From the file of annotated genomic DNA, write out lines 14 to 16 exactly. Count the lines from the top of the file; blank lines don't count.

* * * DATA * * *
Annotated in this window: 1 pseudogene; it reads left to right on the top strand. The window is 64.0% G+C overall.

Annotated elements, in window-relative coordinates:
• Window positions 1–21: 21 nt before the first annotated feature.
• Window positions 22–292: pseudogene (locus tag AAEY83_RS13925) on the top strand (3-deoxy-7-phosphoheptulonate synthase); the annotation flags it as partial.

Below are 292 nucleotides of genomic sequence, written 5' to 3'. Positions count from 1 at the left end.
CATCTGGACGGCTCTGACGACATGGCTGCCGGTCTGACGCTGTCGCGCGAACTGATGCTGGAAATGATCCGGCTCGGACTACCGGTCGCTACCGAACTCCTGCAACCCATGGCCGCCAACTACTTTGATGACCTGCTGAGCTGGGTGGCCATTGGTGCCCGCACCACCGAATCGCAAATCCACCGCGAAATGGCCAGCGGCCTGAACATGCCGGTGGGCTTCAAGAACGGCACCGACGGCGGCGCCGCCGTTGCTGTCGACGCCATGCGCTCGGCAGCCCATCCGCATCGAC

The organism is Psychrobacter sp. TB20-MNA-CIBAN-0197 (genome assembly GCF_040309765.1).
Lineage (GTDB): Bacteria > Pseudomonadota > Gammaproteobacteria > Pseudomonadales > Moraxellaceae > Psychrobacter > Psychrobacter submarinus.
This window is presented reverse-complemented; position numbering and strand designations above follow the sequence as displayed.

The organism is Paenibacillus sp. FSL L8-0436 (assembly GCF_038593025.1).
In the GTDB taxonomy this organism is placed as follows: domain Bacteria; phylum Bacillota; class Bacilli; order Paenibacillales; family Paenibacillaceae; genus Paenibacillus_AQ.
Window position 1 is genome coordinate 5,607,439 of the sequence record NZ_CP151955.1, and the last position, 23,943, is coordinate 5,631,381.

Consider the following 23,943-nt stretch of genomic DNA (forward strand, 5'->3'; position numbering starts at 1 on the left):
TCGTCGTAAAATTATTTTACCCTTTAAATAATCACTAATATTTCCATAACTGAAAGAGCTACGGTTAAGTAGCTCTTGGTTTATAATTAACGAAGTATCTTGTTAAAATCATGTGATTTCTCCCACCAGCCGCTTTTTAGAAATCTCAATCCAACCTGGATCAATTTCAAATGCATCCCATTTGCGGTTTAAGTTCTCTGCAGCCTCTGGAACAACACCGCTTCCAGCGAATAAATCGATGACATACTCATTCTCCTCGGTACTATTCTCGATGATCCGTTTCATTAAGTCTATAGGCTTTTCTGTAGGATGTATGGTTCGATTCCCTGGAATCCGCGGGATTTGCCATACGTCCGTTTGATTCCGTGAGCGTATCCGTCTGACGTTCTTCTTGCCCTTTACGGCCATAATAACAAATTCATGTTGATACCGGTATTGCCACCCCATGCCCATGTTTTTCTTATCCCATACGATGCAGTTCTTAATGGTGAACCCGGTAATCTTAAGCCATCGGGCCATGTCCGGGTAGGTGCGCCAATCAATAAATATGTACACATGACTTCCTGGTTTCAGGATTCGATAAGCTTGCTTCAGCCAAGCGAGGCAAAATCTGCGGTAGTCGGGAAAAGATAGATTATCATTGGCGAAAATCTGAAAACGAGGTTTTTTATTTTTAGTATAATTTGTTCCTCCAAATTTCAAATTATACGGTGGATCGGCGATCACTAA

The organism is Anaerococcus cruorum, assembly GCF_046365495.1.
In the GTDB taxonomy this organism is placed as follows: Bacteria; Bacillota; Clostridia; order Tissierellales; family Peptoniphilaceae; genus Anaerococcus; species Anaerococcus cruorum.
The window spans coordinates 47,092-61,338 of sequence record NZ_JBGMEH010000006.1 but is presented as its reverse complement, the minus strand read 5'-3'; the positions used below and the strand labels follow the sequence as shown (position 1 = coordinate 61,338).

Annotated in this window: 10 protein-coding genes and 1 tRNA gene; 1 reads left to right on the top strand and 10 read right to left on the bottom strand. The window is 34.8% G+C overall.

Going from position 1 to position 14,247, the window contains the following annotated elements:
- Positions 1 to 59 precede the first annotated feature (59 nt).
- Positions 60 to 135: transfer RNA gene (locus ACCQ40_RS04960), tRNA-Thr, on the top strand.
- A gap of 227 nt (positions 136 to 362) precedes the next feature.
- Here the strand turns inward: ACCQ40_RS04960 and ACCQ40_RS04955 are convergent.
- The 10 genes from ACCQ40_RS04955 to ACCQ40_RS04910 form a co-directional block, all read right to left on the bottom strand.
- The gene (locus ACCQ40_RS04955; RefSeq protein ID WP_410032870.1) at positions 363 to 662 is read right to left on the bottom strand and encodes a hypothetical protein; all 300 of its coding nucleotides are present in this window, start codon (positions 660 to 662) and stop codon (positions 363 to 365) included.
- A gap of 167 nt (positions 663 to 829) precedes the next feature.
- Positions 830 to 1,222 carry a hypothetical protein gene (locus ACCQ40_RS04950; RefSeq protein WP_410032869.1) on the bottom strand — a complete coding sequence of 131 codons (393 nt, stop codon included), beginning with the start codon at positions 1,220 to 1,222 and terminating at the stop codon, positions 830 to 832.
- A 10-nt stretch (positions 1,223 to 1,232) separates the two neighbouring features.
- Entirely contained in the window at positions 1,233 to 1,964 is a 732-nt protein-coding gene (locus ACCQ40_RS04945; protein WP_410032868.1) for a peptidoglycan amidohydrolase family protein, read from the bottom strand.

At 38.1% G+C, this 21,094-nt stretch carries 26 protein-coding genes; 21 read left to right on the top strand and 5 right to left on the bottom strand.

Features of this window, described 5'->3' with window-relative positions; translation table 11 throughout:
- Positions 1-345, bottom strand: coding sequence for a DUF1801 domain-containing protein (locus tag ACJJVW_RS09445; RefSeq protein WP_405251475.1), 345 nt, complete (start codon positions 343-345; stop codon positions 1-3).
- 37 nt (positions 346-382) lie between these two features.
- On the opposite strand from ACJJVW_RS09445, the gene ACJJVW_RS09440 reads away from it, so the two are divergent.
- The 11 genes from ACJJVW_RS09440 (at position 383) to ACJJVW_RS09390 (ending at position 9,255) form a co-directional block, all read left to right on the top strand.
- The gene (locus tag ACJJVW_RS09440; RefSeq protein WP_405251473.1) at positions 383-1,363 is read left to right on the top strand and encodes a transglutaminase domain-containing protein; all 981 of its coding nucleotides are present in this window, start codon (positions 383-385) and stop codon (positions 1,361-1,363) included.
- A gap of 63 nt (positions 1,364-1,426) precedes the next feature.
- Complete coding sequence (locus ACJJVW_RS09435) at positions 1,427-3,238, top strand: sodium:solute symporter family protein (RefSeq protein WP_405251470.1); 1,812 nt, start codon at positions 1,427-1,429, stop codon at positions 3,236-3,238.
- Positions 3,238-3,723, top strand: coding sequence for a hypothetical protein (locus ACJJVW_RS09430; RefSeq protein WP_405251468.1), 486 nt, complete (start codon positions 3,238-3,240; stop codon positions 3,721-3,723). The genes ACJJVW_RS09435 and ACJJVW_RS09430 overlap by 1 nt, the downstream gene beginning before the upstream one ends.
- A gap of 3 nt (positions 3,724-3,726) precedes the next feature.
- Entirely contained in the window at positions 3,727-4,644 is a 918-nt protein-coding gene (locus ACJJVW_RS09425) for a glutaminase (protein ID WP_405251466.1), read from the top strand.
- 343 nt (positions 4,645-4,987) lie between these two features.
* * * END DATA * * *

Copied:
TCGTCGTAAAATTATTTTACCCTTTAAATAATCACTAATATTTCCATAACTGAAAGAGCTACGGTTAAGTAGCTCTTGGTTTATAATTAACGAAGTATCTTGTTAAAATCATGTGATTTCTCCCACCAGCCGCTTTTTAGAAATCTCAATCCAACCTGGATCAATTTCAAATGCATCCCATTTGCGGTTTAAGTTCTCTGCAGCCTCTGGAACAACACCGCTTCCAGCGAATAAATCGATGACATACTCATTCTCCTCGGTACTATTCTCGATGATCCGTTTCATTAAGTCTATAGGCTTTTCTGTAGGATGTATGGTTCGATTCCCTGGAATCCGCGGGATTTGCCATACGTCCGTTTGATTCCGTGAGCGTATCCGTCTGACGTTCTTCTTGCCCTTTACGGCCATAATAACAAATTCATGTTGATACCGGTATTGCCACCCCATGCCCATGTTTTTCTTATCCCATACGATGCAGTTCTTAATGGTGAACCCGGTAATCTTAAGCCATCGGGCCATGTCCGGGTAGGTGCGCCAATCAATAAATATGTACACATGACTTCCTGGTTTCAGGATTCGATAAGCTTGCTTCAGCCAAGCGAGGCAAAATCTGCGGTAGTCGGGAAAAGATAGATTATCATTGGCGAAAATCTGAAAACGAGGTTTTTTATTTTTAGTATAATTTGTTCCTCCAAATTTCAAATTATACGGTGGATCGGCGATCACTAA

The organism is Anaerococcus cruorum, assembly GCF_046365495.1.
In the GTDB taxonomy this organism is placed as follows: Bacteria; Bacillota; Clostridia; order Tissierellales; family Peptoniphilaceae; genus Anaerococcus; species Anaerococcus cruorum.